DPI-710: History of the U.S. for Policymakers, Activists, and Citizens

Semester: Spring

Credit: 4.0

Syllabus: Click here for syllabus

Faculty: Alex Keyssar


Day Time Location
Term Start Date 1/23
Meet Day T/Th 2:45 PM - 4:00 PM Belfer L1 Weil Town Hall(HKS)


This is a course intended for policy students, both from the U.S. and from abroad, who would like to enlarge or shore up their knowledge of U.S. history and its bearing on current policy issues. The course will deal with the major themes, issues, and turning points in the evolution of the modern U.S. (largely post-1900) with an eye towards developments that are likely to be relevant to understanding current and future problems and policy issues. Among the topics to be considered historically are: the constitution and institutions of governance; parties and political institutions; the relationship between business and government; immigration; race; labor and social welfare provisions; regional differences; imperialism; and the Cold War. Some attention will also be devoted to the ways in which historical understanding can fruitfully serve policymakers.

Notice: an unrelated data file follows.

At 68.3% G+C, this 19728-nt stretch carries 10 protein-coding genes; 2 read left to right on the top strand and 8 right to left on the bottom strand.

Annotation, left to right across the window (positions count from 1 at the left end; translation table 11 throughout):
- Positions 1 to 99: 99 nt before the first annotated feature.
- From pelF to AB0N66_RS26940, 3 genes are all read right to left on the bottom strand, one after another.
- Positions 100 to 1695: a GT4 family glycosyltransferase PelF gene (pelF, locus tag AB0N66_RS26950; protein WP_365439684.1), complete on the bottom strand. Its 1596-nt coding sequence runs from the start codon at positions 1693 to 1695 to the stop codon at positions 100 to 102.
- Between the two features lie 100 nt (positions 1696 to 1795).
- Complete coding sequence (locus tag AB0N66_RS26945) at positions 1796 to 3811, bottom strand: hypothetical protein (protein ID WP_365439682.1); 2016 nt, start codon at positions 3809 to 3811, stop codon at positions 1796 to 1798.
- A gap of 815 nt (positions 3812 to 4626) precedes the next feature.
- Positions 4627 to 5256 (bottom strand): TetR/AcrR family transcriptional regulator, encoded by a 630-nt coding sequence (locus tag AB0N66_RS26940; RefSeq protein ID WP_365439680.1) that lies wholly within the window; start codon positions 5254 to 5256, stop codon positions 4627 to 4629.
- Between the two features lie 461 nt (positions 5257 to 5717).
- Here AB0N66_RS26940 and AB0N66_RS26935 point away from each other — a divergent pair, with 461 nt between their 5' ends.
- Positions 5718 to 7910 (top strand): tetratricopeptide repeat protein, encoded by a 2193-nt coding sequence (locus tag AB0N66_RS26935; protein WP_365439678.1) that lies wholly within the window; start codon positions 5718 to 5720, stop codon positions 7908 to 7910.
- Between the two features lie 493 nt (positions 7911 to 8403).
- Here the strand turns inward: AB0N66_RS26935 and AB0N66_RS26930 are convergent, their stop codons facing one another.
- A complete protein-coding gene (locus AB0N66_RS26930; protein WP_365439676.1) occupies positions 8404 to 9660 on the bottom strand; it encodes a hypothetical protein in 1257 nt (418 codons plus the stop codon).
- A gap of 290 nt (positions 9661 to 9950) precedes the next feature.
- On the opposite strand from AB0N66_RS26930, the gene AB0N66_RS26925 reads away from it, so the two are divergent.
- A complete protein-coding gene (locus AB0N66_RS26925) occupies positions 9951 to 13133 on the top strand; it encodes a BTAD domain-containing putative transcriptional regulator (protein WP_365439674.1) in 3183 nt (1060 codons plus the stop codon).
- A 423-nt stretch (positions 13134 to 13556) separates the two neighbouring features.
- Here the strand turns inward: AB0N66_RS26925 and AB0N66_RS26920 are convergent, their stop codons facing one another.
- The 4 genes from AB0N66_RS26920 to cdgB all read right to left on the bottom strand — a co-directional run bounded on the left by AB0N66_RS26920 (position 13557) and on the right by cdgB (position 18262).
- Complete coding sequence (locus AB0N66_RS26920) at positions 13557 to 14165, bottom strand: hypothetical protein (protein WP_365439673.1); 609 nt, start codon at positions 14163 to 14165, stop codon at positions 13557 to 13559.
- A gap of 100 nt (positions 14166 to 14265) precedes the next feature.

John F. Kennedy School of Government 79 John F. Kennedy Street
Cambridge, MA 02138
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